Just a thought (1, Interesting)

TrentTheThief (118302) | about 3 years ago | (#35881012)

IMHO, if the IPv6 spec drops the Interface ID requirement, then IPv6 use may change. I don't think that anyone is particularly jumping for joy to have their machine uniquely identified on the net.

Re:Just a thought (3, Informative)

maswan (106561) | about 3 years ago | (#35881178)

There is no such requirement!

One of the many possibilities for choosing the local part of the network is using the MAC address of the network interface. There are several other choices available, like choosing one manually or generating a random one (you can in fact generate random ones rather frequently, see "privacy extensions").

Depending on your OS vendor, one of these will be the default behavior, but you don't have to do it that way if you don't like it.

Privacy addressing (0)

Anonymous Coward | about 3 years ago | (#35881194)

This was fixed years ago; it's called privacy addressing.

Re:Just a thought (1)

SmilingBoy (686281) | about 3 years ago | (#35881218)

Please look up "Privacy Extensions". This is enabled by default on Windows 7, and can be enabled easily on Linux (if not enabled by distro) and OS X. This way you won't be identified anymore.

Re:Just a thought (0)

Anonymous Coward | about 3 years ago | (#35881376)

This was figured out and RFC'd (4941) in 2007.


It's been implemented everywhere. But people will keep repeating it for crapping out "opinions".

Re:Just a thought (1)

BandoMcHando (85123) | about 3 years ago | (#35881436)

I believe the requirement of generating an EUI-64 address from the MAC address of the network interface isn't an absolute 'must', but a 'should', i.e. you can generate the last 64 bits of the IPv6 address in a different way if you wish (I think the RFC mentions doing this for privacy reasons?), the major requirement being that it is unique within the /64 subnet.

I think Windows Vista used EUI-64 to generate the last 64 bits of an IPv6 address, but Windows 7 generates it randomly?

Blind men and an elephant (1)

vlm (69642) | about 3 years ago | (#35881096)

Nothing but the blind men and an elephant in the internet age.

http://en.wikipedia.org/wiki/Blind_men_and_an_elephant [wikipedia.org]

From what little I have access to, I see it increasing. From what little they have access to, they see it increasing in absolute but decreasing in relative. I'm sure someone else out there can get an equally meaningless datapoint. Who cares.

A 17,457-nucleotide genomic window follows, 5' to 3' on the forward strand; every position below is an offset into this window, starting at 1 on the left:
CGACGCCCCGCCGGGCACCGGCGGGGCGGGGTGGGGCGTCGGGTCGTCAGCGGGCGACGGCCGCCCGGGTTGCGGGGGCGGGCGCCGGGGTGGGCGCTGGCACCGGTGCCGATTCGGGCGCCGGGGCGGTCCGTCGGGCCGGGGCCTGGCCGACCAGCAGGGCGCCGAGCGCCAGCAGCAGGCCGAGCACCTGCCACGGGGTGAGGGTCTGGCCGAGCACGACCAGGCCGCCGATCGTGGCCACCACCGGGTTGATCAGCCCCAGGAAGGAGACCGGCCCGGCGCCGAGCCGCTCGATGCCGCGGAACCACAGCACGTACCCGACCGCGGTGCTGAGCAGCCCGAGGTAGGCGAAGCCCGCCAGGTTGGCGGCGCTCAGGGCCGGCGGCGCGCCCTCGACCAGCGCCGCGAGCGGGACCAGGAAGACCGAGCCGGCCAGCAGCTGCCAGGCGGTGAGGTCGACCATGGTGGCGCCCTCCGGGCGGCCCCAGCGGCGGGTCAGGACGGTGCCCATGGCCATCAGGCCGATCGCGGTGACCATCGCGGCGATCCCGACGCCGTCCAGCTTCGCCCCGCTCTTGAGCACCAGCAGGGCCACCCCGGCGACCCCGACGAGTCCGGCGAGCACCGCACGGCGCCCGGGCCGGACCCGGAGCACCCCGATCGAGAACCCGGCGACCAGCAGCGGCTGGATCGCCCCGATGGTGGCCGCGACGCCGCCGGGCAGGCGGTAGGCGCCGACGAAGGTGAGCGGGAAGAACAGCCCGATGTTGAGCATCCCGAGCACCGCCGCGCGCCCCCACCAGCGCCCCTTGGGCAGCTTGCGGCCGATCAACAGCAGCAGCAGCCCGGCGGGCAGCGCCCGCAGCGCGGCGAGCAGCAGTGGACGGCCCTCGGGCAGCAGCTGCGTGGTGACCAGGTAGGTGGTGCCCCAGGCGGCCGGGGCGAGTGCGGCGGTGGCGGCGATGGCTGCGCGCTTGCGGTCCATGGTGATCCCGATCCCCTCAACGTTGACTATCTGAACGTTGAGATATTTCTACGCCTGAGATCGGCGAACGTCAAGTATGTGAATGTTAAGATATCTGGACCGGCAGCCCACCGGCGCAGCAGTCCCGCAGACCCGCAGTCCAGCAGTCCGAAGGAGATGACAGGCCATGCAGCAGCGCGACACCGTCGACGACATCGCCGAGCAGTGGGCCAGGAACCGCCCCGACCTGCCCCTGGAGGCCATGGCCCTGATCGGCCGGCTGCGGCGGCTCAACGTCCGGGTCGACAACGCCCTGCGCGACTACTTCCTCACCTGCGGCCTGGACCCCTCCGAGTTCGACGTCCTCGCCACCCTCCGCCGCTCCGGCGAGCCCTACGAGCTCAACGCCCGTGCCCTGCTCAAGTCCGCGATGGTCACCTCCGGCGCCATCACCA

I've switched at least some of my infrastructure over to v6. It just works. How boring. In other news, the sun rose in the east today.

Question for those who know more about networking (1)

LordStormes (1749242) | about 3 years ago | (#35881108)

Guys, I am sure there's 100 reasons why this is a dumb idea, but let me just ask.

Why couldn't every ISP that offers consumer-grade connectivity (that doesn't allow serving) do NAT at the ISP level, and give you a few IPs out of their internal Class A? Why couldn't portable devices on a wireless network (looking at smartphones and other 3G stuff) have a NATted IP from Verizon/Sprint/AT&T? Yes, I know it's not as cool to have a NAT address, but you could pay a couple bucks extra for a static, public IP as many broadband customers do now. As far as I understand, for any day-to-day web surfing, chat, media, etc., that would work just fine, unless you wanted to create a public server (at which point you'd buy a static/public IP).

Seems to me this would allow everybody's IPv4 routers and stuff to continue to work just fine, and reclaim tens of millions of IPs from ISPs that would no longer need them (as they could drop to a small number of public IPs to share across the NAT users).

I'm sure I'm missing something, as this scenario seems entirely too convenient to have been ignored. But it should make for good discussion.

Re:Question for those who know more about networki (0)

Anonymous Coward | about 3 years ago | (#35881320)

As far as I understand, for any day-to-day web surfing, chat, media, etc., that would work just fine, unless you wanted to create a public server (at which point you'd buy a static/public IP).

Other popular things can break though - like Skype (as a supernode), and bittorrent that rely on peering traffic. NAT'ing consumer connections effectively walls off any peering services from the Internet.

Re:Question for those who know more about networki (0)

Anonymous Coward | about 3 years ago | (#35881338)

First, massive "carrier grade" NATs carrying hundreds of gigabits of traffic to millions of customers are expensive. Second, if the ISP NATs and your home router NATs again you're double-NATted, which breaks the Internet even more than it's broken now.

Re:Question for those who know more about networki (1)

doshell (757915) | about 3 years ago | (#35881394)

It could work as you describe, but not without some massive investment by the ISPs. That investment would be better made on IPv6 which is a definitive solution as opposed to the band-aid that NAT is.

Re:Question for those who know more about networki (1)

rAiNsT0rm (877553) | about 3 years ago | (#35881448)